Do you know much about your dog’s risk of getting a snake bite? We generally think of poisonous snakes in the jungles of Africa or South America, but poisonous are common in North America, especially in the southeast and southwest United States. Although the northeast has less poisonous snakes to deal with in the area they are still here and a concern for pet owners. Coral snakes have short fangs and tend to “chew” venom into the wound. Vipers have longer fangs that they use to inject venom deeply into the underlying tissues. In general, poisonous snakes can be identified by their pointy, triangular- or arrow-shaped head.
Dogs are especially at risk of snake bites because of their curious nature and because of the relatively small size of some breeds compared with the amount of venom injected. In fact, fatal snake bites are more common in dogs than in any other domestic animal.
Timely diagnosis is usually based on an owner having witnessed the bite. A snake bite is a true emergency that requires immediate treatment by a veterinarian. The first 2 hours are key, with most deaths occurring during this time. Animals need to be hospitalized for supportive care, antibiotics, and possible treatment with antivenin, an antidote for the snake venom. Pets that are doing well after 24 hours usually survive, so long as secondary infection can be effectively controlled. However, even with long-term antibiotic therapy, widespread tissue damage and scarring can remain at the site of infection. Tissue damage can sometimes be so severe as to claim an entire leg.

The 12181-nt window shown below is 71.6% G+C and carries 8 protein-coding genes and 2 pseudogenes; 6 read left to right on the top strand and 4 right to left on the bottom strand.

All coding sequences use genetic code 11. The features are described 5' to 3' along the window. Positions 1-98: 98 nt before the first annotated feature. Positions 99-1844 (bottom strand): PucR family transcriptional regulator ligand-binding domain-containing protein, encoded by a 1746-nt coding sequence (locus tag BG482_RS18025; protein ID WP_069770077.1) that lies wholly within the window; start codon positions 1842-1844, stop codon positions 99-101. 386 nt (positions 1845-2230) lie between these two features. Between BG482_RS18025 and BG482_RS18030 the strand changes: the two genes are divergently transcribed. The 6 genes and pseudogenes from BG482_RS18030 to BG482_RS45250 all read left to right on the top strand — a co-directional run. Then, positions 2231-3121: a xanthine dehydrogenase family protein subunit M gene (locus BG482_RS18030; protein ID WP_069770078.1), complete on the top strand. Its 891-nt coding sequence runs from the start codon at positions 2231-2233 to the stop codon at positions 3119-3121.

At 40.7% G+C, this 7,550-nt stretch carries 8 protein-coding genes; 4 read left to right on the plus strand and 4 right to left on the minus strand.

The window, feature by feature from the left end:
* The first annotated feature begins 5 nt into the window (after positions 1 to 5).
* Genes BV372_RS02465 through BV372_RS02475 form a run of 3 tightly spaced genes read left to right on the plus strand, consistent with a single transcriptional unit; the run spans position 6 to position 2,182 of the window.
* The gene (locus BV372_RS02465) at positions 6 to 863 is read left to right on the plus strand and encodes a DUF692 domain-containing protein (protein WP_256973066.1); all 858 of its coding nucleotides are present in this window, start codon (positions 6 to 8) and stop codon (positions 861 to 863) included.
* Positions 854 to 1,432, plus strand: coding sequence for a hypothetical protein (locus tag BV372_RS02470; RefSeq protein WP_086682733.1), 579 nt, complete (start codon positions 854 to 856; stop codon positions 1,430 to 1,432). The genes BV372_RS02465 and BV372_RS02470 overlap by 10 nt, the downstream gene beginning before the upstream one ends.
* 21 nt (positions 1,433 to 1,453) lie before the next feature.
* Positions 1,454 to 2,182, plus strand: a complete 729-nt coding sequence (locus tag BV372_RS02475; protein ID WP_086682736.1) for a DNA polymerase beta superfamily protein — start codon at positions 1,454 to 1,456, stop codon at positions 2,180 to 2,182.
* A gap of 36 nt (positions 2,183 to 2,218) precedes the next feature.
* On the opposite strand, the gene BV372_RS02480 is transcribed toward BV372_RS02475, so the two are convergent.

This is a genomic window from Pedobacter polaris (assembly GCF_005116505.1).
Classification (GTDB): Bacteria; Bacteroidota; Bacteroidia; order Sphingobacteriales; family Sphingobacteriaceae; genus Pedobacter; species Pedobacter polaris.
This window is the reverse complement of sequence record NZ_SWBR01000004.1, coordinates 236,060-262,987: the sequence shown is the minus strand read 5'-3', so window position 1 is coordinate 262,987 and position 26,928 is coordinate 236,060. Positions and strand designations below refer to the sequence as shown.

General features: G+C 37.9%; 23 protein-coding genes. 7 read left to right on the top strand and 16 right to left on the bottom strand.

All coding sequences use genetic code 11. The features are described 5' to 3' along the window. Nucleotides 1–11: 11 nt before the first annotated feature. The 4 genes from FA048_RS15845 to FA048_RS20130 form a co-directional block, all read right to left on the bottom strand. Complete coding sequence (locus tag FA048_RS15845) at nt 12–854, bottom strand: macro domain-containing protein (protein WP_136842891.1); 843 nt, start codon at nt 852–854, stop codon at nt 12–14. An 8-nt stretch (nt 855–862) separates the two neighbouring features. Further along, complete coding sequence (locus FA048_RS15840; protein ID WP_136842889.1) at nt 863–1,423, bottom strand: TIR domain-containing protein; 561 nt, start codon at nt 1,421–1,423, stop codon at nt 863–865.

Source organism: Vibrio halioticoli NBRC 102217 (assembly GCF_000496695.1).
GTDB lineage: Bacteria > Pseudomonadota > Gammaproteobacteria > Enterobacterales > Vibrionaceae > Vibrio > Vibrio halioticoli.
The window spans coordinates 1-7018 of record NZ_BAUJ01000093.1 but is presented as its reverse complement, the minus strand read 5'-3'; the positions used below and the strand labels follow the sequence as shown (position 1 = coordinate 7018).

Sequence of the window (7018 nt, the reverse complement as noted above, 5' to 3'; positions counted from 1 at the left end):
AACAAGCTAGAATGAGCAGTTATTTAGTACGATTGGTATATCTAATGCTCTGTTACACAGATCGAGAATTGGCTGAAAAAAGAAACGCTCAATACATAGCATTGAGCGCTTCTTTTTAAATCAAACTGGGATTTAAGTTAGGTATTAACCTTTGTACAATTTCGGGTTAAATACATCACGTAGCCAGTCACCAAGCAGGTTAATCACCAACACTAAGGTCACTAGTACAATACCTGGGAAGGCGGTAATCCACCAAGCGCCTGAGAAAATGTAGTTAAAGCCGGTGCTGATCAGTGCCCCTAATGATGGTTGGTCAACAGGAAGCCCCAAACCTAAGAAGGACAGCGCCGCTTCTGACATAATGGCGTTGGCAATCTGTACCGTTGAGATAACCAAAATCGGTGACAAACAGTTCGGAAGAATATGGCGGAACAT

What should I do if I see my pet bitten by a snake? A snake bite is a true emergency, so take your pet immediately to your veterinarian or a veterinary emergency center. Emergency treatment involves supportive therapy for shock and administration of antivenin.
What is the prognosis after a snake bite? Treatment within the first 2 hours is an important part of successful therapy, and dogs that do well after 24 hours usually survive. However, long-term therapy with antibiotics is often needed to prevent life-threatening secondary infection. Snake bites are often slow to heal and produce scarring.
Please be aware of aware of what your pets are doing especially when outdoors! Please feel free to contact us here at Falls Road Veterinary Hospital with any questions or concerns. (301) 874-8880. http://www.fallsroadvet.com